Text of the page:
In marketing, how you package your campaign is similar to the choice of which singlet to wear. Certain B2B campaigns will require you to use very specific sponsorship images and messaging, while other campaigns will allow you to have nearly free reign over how your efforts will look when entering the digital world, whether it’s social media video and messaging, paid search advertising, or the new audio branding possible with podcast marketing.

Mile 8’s Lesson: Utilize Timing Chip & Marketing Tech

When I first started running marathons in 1998, the ones I ran hadn’t yet adopted timing chip technology, where a small plastic clip containing an RFID chip is attached to a shoe, but not long after that nearly every marathon was using them, making it easy to record official times at checkpoints along the marathon course, and also helping family and friends wanting to track a racer’s progress during the marathon.

In many marketing campaigns, making it easy for customers and fans to share your digital asset and messages is also important — whether it’s a full-blown interactive big top experience like the one we recently launched for Content Marketing World — or a more traditional blog article or infographic.

Check out the full interactive experience by clicking on the image below:

Well done, marketers — the nine-mile marker is already in sight ahead!

Mile 9’s Lesson: Energize Along the Way

Fueling before, during, and after a marathon is an important piece of the racing puzzle, and also one you’ll want to work out and master before race day comes around.

Smart marathoners know which variety of energy gel or bars will be available at the aid stations along the course, and will either learn to run fueled by them during training, bring along their own favorite racing energy food sources, or have family and friends positioned on the course to have them ready.

A savvy marketing effort will also benefit from having pre-planned boosts of digital energy to invigorate and re-fuel a campaign as it progresses, which can come in the form of:

  • Daily or weekly social media promotions
  • Special events rolled out to coincide with your campaign
  • Contests and polls that are scheduled throughout your efforts

Could it be mile ten already? Why yes, there it is now, along with another marketing lesson from marathon running.

Mile 10’s Lesson: Get a Phone or Watch Advantage

Runners touching colorful shoes together image.

I ran my first marathon using a GPS training device in 2003, when I set my then state-of-the-art Garmin Forerunner 201 to help keep me on pace for my goal time.

Its tiny low-resolution black-and-white screen showed a rudimentary stick figure and noted whether you were ahead or behind goal pace. That day I saw only one other person wearing a GPS device.

Today however, it’s hard to find a marathoner who isn’t using one — whether it’s a sport-specific watch or pod, or a cellphone in an armband using a dedicated running app such as iSmoothRun, my personal favorite.

In the same way, successful digital marketers are always adopting new technologies to improve their efforts.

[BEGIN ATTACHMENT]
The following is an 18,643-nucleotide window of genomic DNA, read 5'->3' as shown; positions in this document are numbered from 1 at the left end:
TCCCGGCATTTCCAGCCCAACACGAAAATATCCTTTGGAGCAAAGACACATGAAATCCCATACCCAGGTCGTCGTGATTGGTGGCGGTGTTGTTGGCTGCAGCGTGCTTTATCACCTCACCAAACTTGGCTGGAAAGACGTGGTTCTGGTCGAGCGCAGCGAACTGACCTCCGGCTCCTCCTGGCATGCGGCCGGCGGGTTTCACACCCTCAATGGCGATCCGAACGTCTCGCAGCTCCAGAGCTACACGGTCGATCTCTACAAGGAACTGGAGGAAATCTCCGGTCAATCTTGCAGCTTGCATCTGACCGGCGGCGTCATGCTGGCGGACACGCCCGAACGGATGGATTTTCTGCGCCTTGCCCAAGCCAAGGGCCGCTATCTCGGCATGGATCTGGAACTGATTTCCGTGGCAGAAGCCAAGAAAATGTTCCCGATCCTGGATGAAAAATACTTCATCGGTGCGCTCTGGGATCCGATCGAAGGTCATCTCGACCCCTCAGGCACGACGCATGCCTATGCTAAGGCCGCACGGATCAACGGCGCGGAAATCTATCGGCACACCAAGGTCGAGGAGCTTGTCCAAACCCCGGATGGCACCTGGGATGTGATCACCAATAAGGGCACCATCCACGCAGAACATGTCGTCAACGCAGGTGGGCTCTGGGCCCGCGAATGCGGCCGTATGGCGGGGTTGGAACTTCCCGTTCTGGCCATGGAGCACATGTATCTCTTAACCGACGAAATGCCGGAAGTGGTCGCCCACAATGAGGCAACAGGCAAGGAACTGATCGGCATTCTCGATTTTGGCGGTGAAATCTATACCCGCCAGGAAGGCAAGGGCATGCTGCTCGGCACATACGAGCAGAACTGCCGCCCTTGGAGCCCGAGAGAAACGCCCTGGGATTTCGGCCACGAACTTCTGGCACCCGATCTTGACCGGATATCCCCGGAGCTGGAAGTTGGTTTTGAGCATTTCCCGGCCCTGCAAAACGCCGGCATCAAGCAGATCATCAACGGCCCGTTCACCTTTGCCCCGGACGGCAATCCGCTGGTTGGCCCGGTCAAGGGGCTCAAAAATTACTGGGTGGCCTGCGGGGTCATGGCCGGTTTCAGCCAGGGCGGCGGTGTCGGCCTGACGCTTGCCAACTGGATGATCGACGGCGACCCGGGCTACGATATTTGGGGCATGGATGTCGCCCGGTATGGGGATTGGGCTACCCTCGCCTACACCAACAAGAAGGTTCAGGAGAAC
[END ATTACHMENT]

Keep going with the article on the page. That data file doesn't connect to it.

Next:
[bctt tweet=”“The most successful digital marketers are always adopting new technologies to improve their efforts.” — Lane R. Ellis @lanerellis” username=”toprank”]

Some tools are built to help keep your campaign efforts on pace to reach your goals, just as in marathon running, while others are focused on planning or post-campaign data mining and analytics.

Finding the right marketing tools in an ever-expanding sea of choices can be daunting, however we’ve done plenty of research and in the following articles dig in to some of the most powerful utilities available for B2B marketers:

Mile 11’s Lesson: Don’t Forget Your Hat

A good hat is another piece of marathon running equipment you’ll likely want to have on race day, if not to keep out the sun, at least to soak up the sweat a race-effort marathon will produce on all but the chilliest days.

Another seemingly minor decision, hats have been known to play a factor in the outcome of a marathon. During the 2016 U.S. Olympic Marathon trials, famed runner and now top coach Alberto Salazar went to a level of preparation not previously seen, when on an exceedingly hot race day he provided his runner Galen Rupp with new dry icy cool hats at various points along the course. Rupp went on to win the race, and ultimately earned a medal at that year’s Olympics in Rio de Janeiro.

[bctt tweet=”“In today’s fiercely-competitive marketing world, a fanatical attention to the minute details can be all that separates a Cannes award-winning campaign from one relegated to the digital dustbin of marketing history.” @lanerellis” username=”toprank”]

Mile 12’s Lesson: Marketing So Bright You’ll Need Sunglasses

Sunglasses can of course help runners block out sun, but they can also help inspire and provide motivation, through the use of the many varieties of colorful lenses available.

For several years I reserved a special pair of sunglasses with yellow-tinted lenses for marathon day, and knew that when I was seeing the world through them that it was time to focus all my hard training on the immediate task ahead: hitting my mile splits, one at a time, through to the finish line.

In marketing, we may not have special sunglasses, but when campaign roll-out day comes, we can utilize a wide variety of special means of encouragement to help us focus on our goals.